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July Is the Key Month for Corn Prices
This summer marks year 44 that I have traded corn. I was fortunate to have several mentors and veteran traders who helped me learn how to chart, how to place orders, and how to develop money-management tools. I learned some key concepts during those early years that I use to this day.
The very first year I started trading, I made good money. Of course, being young and feeling rich, I decided I was so smart I did not need to use the rules my teachers had showed me.
Then I started to lose money. After two years of losses, I decided to write out the rules I had been given, and I use them all the time.
Don’t let this slide happen to you. It’s easy to slip. If you aren’t disciplined 100% of the time, it’s easy to make money for several months and then give it all back in one week. Write down the rules and update them as conditions change. This has helped increase my consistency.
If you’d like to get a summary of my corn and soybean sale recommendations over the last three years, email a request to firstname.lastname@example.org. You’ll see that my recommendations follow the rules I write about in this column.
Here are three key concepts my teachers showed me. I use them to this day.
- Be a seasonal trader. When I am working with farmers to get their corn and soybeans sold, I am usually making cash and new-crop sale recommendations from April through early July. This is the time of the greatest amount of weather uncertainty. Often, it provides the best opportunity to sell out cash inventories and get new-crop hedges in place. I also then avoid making cash sales or placing new-crop hedges between August and October. That is usually a great time to buy. Note how the corn market bottomed in both 2016 and 2017 on the last day of August. It set up a great time to buy but a really bad time to sell corn.
- Watch for key change-of-trend weeks. I have identified six key weeks during the year when I have watched corn and soybeans put in a major high or low. For corn and soybeans, two of the key weeks I watch for a high are the week before Memorial Day and the week of July 4. If the markets rally into those two change-of-trend weeks, I will stay disciplined and make sales – even if the news is bullish. If I have livestock customers, I will be watching for a place to buy corn and soybean meal in the first week of September and the first week of October each year.
- Be aware of contrary opinion and don’t be a victim of it. Contrary opinion is the theory that the news and most traders are bullish at the top and bearish at the bottom. Think back to August and September of 2012 when prices were at all-time highs. You could read forecasts for $10 corn and $21 soybeans every day somewhere on the internet. Then fast-forward to August of 2016 when nearby corn traded at $3.01. It was hard to find any bullish news. Part of my trading losses in years two and three was (with perfect hindsight) that I was reading too many opinions and not making decisions using my rules and my charts.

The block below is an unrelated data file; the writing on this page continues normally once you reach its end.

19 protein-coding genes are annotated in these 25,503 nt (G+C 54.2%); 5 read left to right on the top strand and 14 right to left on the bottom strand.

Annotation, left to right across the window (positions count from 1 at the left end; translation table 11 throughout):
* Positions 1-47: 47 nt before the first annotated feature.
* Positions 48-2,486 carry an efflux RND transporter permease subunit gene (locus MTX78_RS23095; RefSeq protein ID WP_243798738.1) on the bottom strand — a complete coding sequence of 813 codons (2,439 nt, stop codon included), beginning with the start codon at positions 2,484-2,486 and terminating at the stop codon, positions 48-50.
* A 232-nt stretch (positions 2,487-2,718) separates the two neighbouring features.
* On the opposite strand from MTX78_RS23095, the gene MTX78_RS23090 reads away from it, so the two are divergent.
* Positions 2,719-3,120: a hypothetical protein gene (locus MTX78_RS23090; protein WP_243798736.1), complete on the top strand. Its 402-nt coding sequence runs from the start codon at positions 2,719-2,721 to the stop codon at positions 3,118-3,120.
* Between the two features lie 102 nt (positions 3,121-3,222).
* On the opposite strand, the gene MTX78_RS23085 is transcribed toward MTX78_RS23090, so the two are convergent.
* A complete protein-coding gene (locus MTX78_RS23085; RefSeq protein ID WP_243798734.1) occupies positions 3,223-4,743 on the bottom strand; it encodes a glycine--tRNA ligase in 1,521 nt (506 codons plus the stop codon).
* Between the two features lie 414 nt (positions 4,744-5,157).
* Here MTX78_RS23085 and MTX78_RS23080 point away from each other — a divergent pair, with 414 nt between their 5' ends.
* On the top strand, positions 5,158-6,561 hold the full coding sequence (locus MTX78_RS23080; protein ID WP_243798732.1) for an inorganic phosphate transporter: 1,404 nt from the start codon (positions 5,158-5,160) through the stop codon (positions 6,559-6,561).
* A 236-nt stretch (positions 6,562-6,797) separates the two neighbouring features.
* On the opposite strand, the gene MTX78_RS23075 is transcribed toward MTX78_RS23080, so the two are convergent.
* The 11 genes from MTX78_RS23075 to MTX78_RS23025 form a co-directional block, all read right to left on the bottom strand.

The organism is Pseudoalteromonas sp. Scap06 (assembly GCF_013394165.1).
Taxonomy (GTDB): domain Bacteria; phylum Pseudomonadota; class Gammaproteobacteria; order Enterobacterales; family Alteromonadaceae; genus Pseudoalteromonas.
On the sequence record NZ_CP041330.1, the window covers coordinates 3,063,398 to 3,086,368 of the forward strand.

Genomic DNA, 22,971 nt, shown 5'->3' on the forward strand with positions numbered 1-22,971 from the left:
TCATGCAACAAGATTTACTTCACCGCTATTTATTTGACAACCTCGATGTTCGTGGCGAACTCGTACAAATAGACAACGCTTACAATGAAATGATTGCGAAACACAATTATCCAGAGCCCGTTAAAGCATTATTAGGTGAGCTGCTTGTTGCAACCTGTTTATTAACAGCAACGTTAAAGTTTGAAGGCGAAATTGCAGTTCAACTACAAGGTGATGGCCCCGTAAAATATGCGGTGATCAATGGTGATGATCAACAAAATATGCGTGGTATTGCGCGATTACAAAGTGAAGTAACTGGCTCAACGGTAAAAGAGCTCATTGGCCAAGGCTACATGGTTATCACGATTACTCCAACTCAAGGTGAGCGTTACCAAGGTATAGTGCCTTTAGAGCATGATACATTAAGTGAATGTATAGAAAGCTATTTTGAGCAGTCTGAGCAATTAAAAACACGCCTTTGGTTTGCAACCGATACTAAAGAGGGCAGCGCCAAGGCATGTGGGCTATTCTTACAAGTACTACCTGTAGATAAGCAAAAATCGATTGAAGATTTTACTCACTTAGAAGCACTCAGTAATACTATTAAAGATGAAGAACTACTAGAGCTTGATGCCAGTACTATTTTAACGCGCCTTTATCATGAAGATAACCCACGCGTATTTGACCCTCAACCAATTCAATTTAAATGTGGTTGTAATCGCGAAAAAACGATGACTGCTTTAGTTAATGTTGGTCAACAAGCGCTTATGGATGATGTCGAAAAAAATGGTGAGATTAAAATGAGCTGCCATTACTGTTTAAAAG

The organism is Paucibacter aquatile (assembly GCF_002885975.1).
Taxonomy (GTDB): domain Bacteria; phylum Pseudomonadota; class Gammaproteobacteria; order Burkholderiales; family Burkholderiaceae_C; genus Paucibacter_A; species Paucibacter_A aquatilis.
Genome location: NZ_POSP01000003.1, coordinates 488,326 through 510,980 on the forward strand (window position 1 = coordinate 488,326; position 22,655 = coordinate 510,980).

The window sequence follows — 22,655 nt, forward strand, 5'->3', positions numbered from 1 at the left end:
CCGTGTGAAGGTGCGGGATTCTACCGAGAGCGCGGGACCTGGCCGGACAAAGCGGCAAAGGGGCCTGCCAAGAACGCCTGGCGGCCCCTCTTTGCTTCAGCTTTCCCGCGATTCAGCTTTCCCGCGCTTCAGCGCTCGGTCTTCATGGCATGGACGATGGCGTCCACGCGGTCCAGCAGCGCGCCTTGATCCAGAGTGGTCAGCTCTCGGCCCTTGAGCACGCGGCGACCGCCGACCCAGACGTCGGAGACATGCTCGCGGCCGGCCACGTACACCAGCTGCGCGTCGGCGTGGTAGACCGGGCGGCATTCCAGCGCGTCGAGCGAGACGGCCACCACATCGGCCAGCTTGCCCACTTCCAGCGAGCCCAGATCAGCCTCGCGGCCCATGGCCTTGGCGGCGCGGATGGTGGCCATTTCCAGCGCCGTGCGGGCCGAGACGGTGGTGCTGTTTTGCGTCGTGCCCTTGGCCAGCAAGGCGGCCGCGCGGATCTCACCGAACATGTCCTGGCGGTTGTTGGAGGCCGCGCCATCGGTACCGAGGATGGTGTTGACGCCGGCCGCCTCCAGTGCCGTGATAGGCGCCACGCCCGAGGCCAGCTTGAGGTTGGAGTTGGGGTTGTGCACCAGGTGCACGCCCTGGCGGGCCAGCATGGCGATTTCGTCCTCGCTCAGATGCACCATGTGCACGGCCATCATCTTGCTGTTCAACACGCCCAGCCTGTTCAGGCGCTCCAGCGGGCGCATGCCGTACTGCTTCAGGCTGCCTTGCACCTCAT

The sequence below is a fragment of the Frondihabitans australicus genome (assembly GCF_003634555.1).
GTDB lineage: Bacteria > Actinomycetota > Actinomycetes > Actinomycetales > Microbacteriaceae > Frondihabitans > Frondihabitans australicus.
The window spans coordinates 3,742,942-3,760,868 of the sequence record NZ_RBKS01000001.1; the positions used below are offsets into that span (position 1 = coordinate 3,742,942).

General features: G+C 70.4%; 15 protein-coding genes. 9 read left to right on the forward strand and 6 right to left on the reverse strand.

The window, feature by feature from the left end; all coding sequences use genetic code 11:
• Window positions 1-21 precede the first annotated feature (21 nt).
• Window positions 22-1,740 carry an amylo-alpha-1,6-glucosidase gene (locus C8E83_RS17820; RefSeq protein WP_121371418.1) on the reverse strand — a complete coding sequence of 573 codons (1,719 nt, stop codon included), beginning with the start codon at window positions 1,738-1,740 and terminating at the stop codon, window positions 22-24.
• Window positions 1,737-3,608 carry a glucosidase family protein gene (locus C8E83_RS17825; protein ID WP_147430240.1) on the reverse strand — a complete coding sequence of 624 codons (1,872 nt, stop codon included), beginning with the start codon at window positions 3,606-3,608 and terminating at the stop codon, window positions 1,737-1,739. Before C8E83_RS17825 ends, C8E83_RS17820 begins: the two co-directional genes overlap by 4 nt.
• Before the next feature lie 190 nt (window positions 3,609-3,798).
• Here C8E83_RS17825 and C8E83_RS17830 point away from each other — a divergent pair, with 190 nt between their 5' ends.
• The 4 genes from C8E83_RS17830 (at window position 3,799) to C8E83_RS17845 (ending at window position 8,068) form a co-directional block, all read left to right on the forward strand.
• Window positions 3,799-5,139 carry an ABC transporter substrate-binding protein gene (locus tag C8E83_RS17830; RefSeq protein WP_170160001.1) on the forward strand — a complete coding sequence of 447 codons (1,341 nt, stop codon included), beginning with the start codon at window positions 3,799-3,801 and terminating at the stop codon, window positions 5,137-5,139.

This is the weekly CBOT corn continuation chart. You can see the nearby corn prices for the last two years. You can also see how corn prices have put in the usual seasonal high in the April through July time period and the lows have come in between late August and early November.
As the markets have changed, I have had to adapt my rules. The largest change I have witnessed in the last 40 years is the increasing competition from South America. We now have two major crop-growing seasons and two critical weather-scare seasons to trade through. February and March used to be dead/boring months in the grain markets. Not anymore.
Now, if weather problems develop in South America, we can get good selling opportunities in March. This is a lot different than my first 20 years in the grain trade when March was almost always a low.
Another big change is how China has developed into the world’s largest soybean importer. Strong demand from China has created a base of demand that has kept soybeans trading at over $10 per bushel even in years when the U.S. harvests a 4-billion-bushel crop.
This year, with the weather problems and smaller corn and soybean crops out of South America, the corn and soybean markets will be very weather-sensitive during the U.S. growing season.
Here are three suggestions on how to handle what is likely to be a very volatile year in the grain markets.
- Put a marketing team together. It’s best to share ideas and the stress of making marketing decisions. By doing this, everyone on your farm knows where you are at in your marketing.
- Make incremental sales in 10% increments. It takes the stress off and usually results in a better average price than the one-shot-at-the-top method.
- Use all of your marketing tools. Using a combination of hedges, puts, and cash sales will give you a lot of flexibility.
This is the summary of what nearby corn futures prices have done over the last five years. The major lows the last two years in late August and the slow price recovery by next spring and summer have been very reliable price patterns the last few years. I have put together this seasonal study for over 40 years and the one change is that March is no longer the worst month to sell. In the last few years, it has been August.
For the first time ever, it was 100ºF. in Minneapolis on Memorial Day 2018. I think this is going to be a very challenging year in the corn market. I will be carefully watching the USDA Crop Progress Report each Monday.
If corn ratings are going higher in the month of July, then it usually results in a better-than-trendline yield. If the ratings are moving lower, then it sets up lower yields and the potential for higher prices.
NOTE: Trading of futures and options has substantial financial risk of loss and is not for all investors.